adc interface described in Design Ideas issue of October 30, 2003, (see
attached). In particular, how to set gain/attenuation, if even larger input
signals possible, what other ADCs can be used?
There are several ways we can go about setting the gain. Before we proceed, we
need to constrain the design problem. The circuit shown in the article
illustrates conditioning a large voltage and driving a differential ADC. If you
do not need to drive a differential ADC, you simplify the circuit (and reduce
The AD628 performs the attentuation. You can add gain/attenuation using the
second stage of the AD628. Setting the gain is shown on page 16 of the Rev. G
data sheet. That section shows you how to attenuate as well.
If you need to measure even larger input voltages, then you can try building a
discrete difference amplifier with matched resistors and an op amp. We have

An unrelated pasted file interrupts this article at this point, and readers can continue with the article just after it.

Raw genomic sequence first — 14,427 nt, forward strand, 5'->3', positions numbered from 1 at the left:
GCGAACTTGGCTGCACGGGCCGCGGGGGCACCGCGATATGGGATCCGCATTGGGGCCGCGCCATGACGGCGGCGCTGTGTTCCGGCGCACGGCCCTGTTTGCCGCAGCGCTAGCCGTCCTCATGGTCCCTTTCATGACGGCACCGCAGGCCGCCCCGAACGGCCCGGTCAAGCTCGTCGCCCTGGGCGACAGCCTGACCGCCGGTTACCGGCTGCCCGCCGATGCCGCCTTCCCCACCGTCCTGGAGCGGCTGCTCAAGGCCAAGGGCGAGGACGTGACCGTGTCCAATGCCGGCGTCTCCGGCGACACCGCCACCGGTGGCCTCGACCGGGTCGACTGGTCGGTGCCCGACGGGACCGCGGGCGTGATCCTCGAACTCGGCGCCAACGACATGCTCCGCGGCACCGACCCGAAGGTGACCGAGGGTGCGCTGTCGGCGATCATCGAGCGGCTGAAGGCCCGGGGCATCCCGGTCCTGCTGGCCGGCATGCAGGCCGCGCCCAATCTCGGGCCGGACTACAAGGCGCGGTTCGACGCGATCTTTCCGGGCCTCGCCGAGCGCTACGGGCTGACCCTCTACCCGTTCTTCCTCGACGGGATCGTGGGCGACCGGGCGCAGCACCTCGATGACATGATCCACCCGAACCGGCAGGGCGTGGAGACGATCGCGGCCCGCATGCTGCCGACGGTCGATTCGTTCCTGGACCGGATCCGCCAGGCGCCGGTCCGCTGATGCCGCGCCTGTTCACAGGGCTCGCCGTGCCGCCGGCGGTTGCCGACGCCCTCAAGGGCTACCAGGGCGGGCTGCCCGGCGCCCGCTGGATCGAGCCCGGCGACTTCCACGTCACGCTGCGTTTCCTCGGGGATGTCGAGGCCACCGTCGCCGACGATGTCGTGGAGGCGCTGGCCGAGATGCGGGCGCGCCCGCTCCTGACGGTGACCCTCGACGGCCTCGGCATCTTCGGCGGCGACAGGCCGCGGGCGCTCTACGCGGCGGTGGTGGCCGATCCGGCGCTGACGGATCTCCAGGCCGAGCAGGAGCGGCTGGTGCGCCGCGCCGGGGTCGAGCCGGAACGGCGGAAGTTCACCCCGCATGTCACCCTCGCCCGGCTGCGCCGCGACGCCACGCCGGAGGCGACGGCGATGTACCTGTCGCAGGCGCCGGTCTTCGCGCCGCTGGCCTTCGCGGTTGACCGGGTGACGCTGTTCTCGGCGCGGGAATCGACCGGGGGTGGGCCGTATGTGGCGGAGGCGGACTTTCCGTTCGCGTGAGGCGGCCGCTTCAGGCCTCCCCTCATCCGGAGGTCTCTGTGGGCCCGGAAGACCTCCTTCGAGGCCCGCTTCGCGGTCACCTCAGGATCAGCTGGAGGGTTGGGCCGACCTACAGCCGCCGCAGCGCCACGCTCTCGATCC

several articles that discuss how to build a discrete difference amp.(finding
the needle in a haystack -Analogue dialogue 34-1 (2000))
Another method to measure high voltages is to use an AD629. It has very well
matched resistors offering up to 86dB of CMRR (hard to do with discrete
resistors). It has a gain of 1. So this option would only work if your
differential signal is within the supplies and the common-mode voltage needs
attenuation. If you use the AD629 and a low voltage ADC, you will have to
attenuate the output to interface with an ADC. You can follow the AD629 with an
AD8275 which will allow you to interface with a 5V SAR ADC.